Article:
The Sunday Class
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Taught/practised on: 2013 July 14 th
A FRENCH DELIGHT  (R8x40) Douglas J Dean  Rodney Rooms Book 1  1- 8 1s+2s+3s set, cross RH, set & ½ turn RH to face up  9-16 1s+2s+3s Promenade ending with 1s casting to 2 nd  place 17-24 1s dance RH across (1L with 2s & 1M with 3s), all chase clockwise ½ way & end with 2s & 3s turning left about 25-32 1s dance LH across (1L with 3s at top & 1M with 2s), all chase anticlockwise ½ way & end with 2s & 3s turning right about 33-40 1L dances up & casts left while 1M dances down & casts left into reels of 3 on opposite sides (2s give RSh to 3s to strart) 1s end crossing to 2 nd  place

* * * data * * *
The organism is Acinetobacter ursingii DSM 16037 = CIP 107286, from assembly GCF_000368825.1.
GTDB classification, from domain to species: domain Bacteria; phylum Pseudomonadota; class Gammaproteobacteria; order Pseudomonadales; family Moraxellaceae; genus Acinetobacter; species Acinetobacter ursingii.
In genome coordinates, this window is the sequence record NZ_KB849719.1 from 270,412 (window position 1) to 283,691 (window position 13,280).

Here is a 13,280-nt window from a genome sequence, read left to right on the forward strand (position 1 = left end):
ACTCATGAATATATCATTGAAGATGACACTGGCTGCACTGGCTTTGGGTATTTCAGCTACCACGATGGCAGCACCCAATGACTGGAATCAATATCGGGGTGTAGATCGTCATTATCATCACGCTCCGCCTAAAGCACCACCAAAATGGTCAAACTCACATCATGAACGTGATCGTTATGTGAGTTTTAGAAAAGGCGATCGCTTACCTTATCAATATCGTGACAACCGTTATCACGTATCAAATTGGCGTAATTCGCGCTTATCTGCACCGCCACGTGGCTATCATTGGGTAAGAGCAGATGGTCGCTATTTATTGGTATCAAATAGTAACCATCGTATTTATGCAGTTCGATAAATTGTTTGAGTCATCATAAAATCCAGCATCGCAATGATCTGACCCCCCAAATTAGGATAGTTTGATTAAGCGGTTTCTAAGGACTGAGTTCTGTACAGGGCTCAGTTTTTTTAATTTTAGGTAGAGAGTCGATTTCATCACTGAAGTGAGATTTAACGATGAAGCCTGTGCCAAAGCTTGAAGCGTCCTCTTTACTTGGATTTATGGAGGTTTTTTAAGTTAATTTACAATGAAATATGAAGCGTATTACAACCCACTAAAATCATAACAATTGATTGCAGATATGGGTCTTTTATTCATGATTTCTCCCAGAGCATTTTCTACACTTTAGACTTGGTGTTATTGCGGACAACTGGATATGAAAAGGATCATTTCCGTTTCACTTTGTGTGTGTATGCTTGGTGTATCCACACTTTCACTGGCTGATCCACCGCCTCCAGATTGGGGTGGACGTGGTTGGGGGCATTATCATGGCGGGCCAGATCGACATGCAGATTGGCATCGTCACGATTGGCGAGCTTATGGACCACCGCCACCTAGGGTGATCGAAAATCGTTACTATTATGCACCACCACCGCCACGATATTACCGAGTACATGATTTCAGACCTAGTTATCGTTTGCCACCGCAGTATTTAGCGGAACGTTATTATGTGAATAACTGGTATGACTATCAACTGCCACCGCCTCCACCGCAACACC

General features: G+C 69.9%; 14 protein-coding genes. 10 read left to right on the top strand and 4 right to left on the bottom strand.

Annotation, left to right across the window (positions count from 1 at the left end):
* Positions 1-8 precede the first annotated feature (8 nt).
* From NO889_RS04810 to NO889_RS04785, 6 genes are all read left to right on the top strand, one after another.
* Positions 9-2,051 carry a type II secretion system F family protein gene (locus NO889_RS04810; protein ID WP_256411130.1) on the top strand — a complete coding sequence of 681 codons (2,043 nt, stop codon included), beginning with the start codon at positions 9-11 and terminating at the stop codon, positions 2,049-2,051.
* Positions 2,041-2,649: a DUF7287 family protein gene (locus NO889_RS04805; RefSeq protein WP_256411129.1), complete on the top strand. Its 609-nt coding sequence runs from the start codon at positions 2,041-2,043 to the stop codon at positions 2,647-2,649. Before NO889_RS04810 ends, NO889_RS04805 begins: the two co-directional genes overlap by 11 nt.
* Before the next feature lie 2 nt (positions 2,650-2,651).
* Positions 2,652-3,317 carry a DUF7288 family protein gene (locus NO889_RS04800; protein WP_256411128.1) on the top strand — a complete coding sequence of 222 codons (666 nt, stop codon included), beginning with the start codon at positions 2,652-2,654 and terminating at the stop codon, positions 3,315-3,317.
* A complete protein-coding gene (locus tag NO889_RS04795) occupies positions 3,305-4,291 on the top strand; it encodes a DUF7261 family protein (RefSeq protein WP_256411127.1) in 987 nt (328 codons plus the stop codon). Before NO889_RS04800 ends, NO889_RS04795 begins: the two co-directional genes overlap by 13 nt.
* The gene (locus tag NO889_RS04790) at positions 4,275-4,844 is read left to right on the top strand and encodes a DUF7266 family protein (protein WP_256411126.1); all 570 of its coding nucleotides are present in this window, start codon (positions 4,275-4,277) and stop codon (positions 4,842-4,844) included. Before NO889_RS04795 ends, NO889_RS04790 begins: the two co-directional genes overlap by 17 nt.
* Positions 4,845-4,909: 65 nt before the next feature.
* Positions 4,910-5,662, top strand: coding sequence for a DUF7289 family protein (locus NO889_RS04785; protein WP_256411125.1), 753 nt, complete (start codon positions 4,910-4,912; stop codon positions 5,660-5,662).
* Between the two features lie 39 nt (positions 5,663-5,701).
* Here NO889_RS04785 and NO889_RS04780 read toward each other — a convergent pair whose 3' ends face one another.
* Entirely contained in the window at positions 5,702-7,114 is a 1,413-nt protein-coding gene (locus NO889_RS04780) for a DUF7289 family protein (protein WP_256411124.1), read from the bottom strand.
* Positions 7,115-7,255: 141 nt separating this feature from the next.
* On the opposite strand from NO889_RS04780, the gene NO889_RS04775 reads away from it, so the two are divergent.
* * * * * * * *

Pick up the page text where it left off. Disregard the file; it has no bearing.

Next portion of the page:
Bastille Day – Le Quatorze Juillet - La Fête Nationale Bastille Day commemorates the 1790 Fête de la Fédération, held on the first anniversary of the storming of the Bastille on 14 July 1789. The oldest and largest regular military parade in Europe is held on the morning of 14 July, on the Champs-Élysées avenue in Paris in front of the President of the Republic, French officials and foreign guests. On May 19, 1789, Louis XVI convened the Estates-General to hear their grievances. The deputies of the Third Estate representing the common people (the two others were the Catholic Church and nobility) decided to break away and form a National Assembly. On June 20 the deputies of the Third Estate took the Tennis Court Oath, swearing not to separate until a constitution had been established. They were gradually joined by delegates of the other estates; Louis XVI started to recognize their validity on 27 June. The assembly renamed itself the National Constituent Assembly on 9 July, and began to function as a legislature and to draft a constitution. However, the people of Paris, fearful that they and their representatives would be attacked by the royal military, stormed the Bastille, a fortress-prison in Paris, which besides holding a large cache of ammunition and gunpowder, had been known for holding political prisoners whose writings had displeased the royal government, and was thus a symbol of the absolutism of the monarchy. As it happened, at the time of the attack in July 1789 there were only seven inmates, none of great political significance. Shortly after the storming of the Bastille, on 4 August, feudalism was abolished and on 26 August, the Declaration of the Rights of Man and of the Citizen proclaimed. The Fête de la Fédération on 14 July 1790 was a huge feast and official event to celebrate the uprising of the short-lived constitutional monarchy in France and what people considered the happy conclusion of the French Revolution. The event took place on the Champ de Mars, which was, at the time, far outside Paris. The place had been transformed on a voluntary basis by the population of Paris itself, in what was recalled as the Journée des brouettes ("Wheelbarrow Day"). A mass was celebrated by Talleyrand, bishop of Autun. The popular General Lafayette, as captain of the National Guard of Paris and confidant of the king, took his oath to the constitution, followed by the King Louis XVI. After the end of the official celebration, the day ended in a huge four-day popular feast and people celebrated with fireworks, as well as fine wine and running naked through the streets in order to display their great freedom. On 30 June 1878, a feast had been arranged in Paris by official decision to honour the French Republic. On 14 July 1879, another feast took place, with a semi-official aspect; the events of the day included a reception in the Chamber of Deputies, organised and presided over by Léon Gambetta, a military review in Longchamp, and a Republican Feast in the Pré Catelan. All through France, "people feasted much to honour the storming of the Bastille". In 1880, a law was made favouring 14 July against 4 August (the end of the feudal system) as the National Day and the Ministry of the Interior recommended that the day should be "celebrated with all the brilliance that the local resources allow". Indeed, the celebrations of the new holiday in 1880 were particularly magnificent. In the debate leading up to the adoption of the holiday, Henri Martin, chairman of the French Senate, said: Do not forget that behind this 14 July, where victory of the new era over the ancien régime was bought by fighting, do not forget that after the day of 14 July 1789, there was the day of 14 July 1790.... This [latter] day cannot be blamed for having shed a drop of blood, for having divided the country. It was the consecration of the unity of France.... If some of you might have scruples against the first 14 July, they certainly hold none against the second. Whatever difference which might part us, something hovers over them, it is the great images of national unity, which we all desire, for which we would all stand, willing to die if necessary. The Bastille Day Military Parade is the French military parade that has been held on the morning of 14 July each year in Paris since 1880. While previously held elsewhere within or near the capital city, since 1918 it has been held on the Champs-Élysées, with the exception of the period of German occupation from 1940 to 1944. In other countries Bastille Day is celebrated: Liège (Belgium) celebrates the Bastille Day each year since the end of the WWI, as Liège was decorated by the Légion d'Honneur for its unexpected resistance during the Battle of Liège. Budapest’s two-day celebration is sponsored by the Institut de France. The Auckland (NZ) suburb of Remuera hosts an annual French themed street festival. Franschhoek (French corner), Western Cape (SA), has celebrated with a week-end festival for over 15 years. London has celebrations at various locations including Battersea Park. Over 50 US cities conduct annual celebrations, including Milwaukee where the four-day street festival begins with a “Storming of the Bastille” with a 43-foot replica of the Eiffel Tower!